The asssault weapons ban, crime control, and politics

Why liberals should be indifferent to “gun control” and enthusiastic about crime control.

Matt Yglesias thinks the assault weapons ban is silly, bad politics, and irrelevant to crime control. He goes on to say that “gun control” focused on weapons, rather than on individuals, is likely to be a mistake both substantively and politically.

I entirely agree with the latter point. The evidence that crime can be prevented by restricting weapons availability to those without prior criminal histories simply isn’t there. (That even applies to concealed-carry permits.)

And I largely agree with Matt about the “assault weapons” issue, with one reservation about substance and one about politics.

Substantively, while it’s true that very very few homicides are currently committed with “assault weapons” (however defined), it’s also true that criminals equipped with rapid-fire, high-magazine-capacity weapons are in some ways more dangerous than criminals not so equipped. While having only a finite list of weapons, rather than a set of criteria, reduces the value of an “assault weapons” ban, it’s not clear that it reduces that value to zero. Insofar as the measure is valuable, it’s valuable mostly prophyactically, which makes any sort of quantitative assessment extremely hard.

Politically, big-city cops, contending with the gang problem, tend to be really worried about losing the arms race to the bad guys. Getting big-city cops on your side isn’t a bad move these days. Still, the vast majority of people for whom guns are a voting issue are pro-gun; even a highly popular anti-gun law such as the ban on “assault weapons” is probably a net loser on election day.

Having said all that smart stuff, though, Matt goes on to say:

The nation’s crime problem should not be dismissed lightly, but compared to other problems we face, it simply isn’t that big a deal. If you had to trade making zero progress on crime control in exchange for making progress on health care and education, you’d be crazy not to take the deal.

I couldn’t disagree more, either as policy or as politics.

Politically, the continued suspicion among the voters that liberals are people who don’t dislike criminals as much as normal people do remains an albatross around the necks of liberal candidates.

In policy terms, the costs of crime are much, much larger than they appear. The costs of victimization are modest compared to the costs incurred by people trying to avoid being victimized: everything from buying a burlgar alarm system to moving to a gated community. (Try to explain the housing pattern in any big city without reference to crime.) And the residual anxiety about victimization is personally destructive and socially corrosive.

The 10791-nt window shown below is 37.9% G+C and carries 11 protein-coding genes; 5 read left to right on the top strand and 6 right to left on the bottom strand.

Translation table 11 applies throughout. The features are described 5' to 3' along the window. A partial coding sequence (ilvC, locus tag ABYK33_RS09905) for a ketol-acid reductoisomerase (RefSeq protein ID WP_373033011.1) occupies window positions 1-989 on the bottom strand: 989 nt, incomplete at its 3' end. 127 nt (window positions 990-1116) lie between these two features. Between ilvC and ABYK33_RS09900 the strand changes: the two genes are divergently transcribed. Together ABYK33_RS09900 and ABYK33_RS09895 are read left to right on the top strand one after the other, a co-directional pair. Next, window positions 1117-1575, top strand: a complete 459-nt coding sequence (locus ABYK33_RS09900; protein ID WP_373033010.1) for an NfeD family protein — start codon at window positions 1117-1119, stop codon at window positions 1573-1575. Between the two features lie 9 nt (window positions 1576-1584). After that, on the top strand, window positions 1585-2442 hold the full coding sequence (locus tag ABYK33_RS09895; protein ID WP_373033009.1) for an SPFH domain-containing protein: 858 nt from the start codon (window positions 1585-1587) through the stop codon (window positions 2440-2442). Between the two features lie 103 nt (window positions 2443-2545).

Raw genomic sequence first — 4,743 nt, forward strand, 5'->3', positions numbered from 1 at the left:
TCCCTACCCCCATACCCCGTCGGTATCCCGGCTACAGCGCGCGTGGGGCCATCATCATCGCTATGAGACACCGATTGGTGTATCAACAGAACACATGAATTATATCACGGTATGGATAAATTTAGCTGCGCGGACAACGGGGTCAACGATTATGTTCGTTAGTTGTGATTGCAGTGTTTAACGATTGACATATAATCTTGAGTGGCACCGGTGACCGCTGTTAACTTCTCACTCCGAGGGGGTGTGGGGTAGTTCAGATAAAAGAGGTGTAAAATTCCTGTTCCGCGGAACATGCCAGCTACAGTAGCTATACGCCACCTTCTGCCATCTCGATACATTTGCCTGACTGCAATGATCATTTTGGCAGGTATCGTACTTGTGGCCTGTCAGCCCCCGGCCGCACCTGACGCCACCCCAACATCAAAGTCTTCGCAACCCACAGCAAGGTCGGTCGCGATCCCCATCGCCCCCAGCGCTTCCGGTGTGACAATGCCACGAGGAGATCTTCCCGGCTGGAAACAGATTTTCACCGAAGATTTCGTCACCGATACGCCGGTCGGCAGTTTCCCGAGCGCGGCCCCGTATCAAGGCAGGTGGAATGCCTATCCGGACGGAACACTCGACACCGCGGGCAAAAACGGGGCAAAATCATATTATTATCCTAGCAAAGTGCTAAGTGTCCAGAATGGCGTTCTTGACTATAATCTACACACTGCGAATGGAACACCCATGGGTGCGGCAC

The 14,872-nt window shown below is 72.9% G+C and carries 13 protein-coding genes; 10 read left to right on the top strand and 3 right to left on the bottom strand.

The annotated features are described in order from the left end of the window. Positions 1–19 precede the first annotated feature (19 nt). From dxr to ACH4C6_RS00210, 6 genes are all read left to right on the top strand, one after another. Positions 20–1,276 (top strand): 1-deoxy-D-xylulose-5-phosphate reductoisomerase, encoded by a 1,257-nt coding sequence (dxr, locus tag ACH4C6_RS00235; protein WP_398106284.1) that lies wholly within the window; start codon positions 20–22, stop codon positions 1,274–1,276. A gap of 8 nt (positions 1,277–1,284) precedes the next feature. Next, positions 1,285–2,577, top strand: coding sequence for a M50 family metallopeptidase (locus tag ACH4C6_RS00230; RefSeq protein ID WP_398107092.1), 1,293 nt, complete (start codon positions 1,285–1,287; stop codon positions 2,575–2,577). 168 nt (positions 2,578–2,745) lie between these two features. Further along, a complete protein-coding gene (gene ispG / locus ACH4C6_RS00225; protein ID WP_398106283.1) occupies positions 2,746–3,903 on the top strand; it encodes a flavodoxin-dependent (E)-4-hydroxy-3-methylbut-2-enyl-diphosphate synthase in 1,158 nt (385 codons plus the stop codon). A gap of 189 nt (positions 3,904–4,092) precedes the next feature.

Trying to do economic development in high-crime areas is mostly a waste of money; workers won’t come to factories or offices, and shoppers won’t come to stores, in neighborhoods where they don’t feel safe.

Of course, the costs of crime aren’t distributed evenly across the population. The poor, and most of all the urban minority poor, bear far more than their share of both the direct victimization costs and the indirect costs created by crime avoidance, because it’s their neighborhoods that get stripped of jobs, services, and successful residents.

So crime control (unlike drug abuse control, which is my speciality) seems to me like a first-priority policy issue, especially for those committed to helping the disadvantaged. I’d be happy to trade away “gun control” for progress on other issues because “gun control” (with the important exception of enforcing the existing bans on gun ownership by those with criminal histories) is largely irrelevant to crime control. But that’s not at all the same thing as saying that crime control doesn’t deserve a central place when we think about domestic policy.

Update Tim Lambert points out an important asymmetry: tightening gun policies in a weapons-rich environment such as that of the US may have little in the way of benefit, but loosening gun policies in a weapons-poor environment such as Australia might have substantial cost. Substantially disarming the population might well reduce the murder rate, but the United States can’t get there from here, and small movements in that direction are unlikely to be of any value.

Author: Mark Kleiman

Professor of Public Policy at the NYU Marron Institute for Urban Management and editor of the Journal of Drug Policy Analysis. Teaches about the methods of policy analysis about drug abuse control and crime control policy, working out the implications of two principles: that swift and certain sanctions don't have to be severe to be effective, and that well-designed threats usually don't have to be carried out. Books: Drugs and Drug Policy: What Everyone Needs to Know (with Jonathan Caulkins and Angela Hawken) When Brute Force Fails: How to Have Less Crime and Less Punishment (Princeton, 2009; named one of the "books of the year" by The Economist Against Excess: Drug Policy for Results (Basic, 1993) Marijuana: Costs of Abuse, Costs of Control (Greenwood, 1989) UCLA Homepage Curriculum Vitae Contact:

2 thoughts on “The asssault weapons ban, crime control, and politics”

  1. AWB and the left

    A few lefty bloggers are stating that the Assault Weapons Ban hysteria is just rhetoric. Good for them. Yglesias tells us that the ban is basically pointless. Mark A. R. Kleiman concurs, in part.
    I think more important is that Yglesias writes t…

Comments are closed.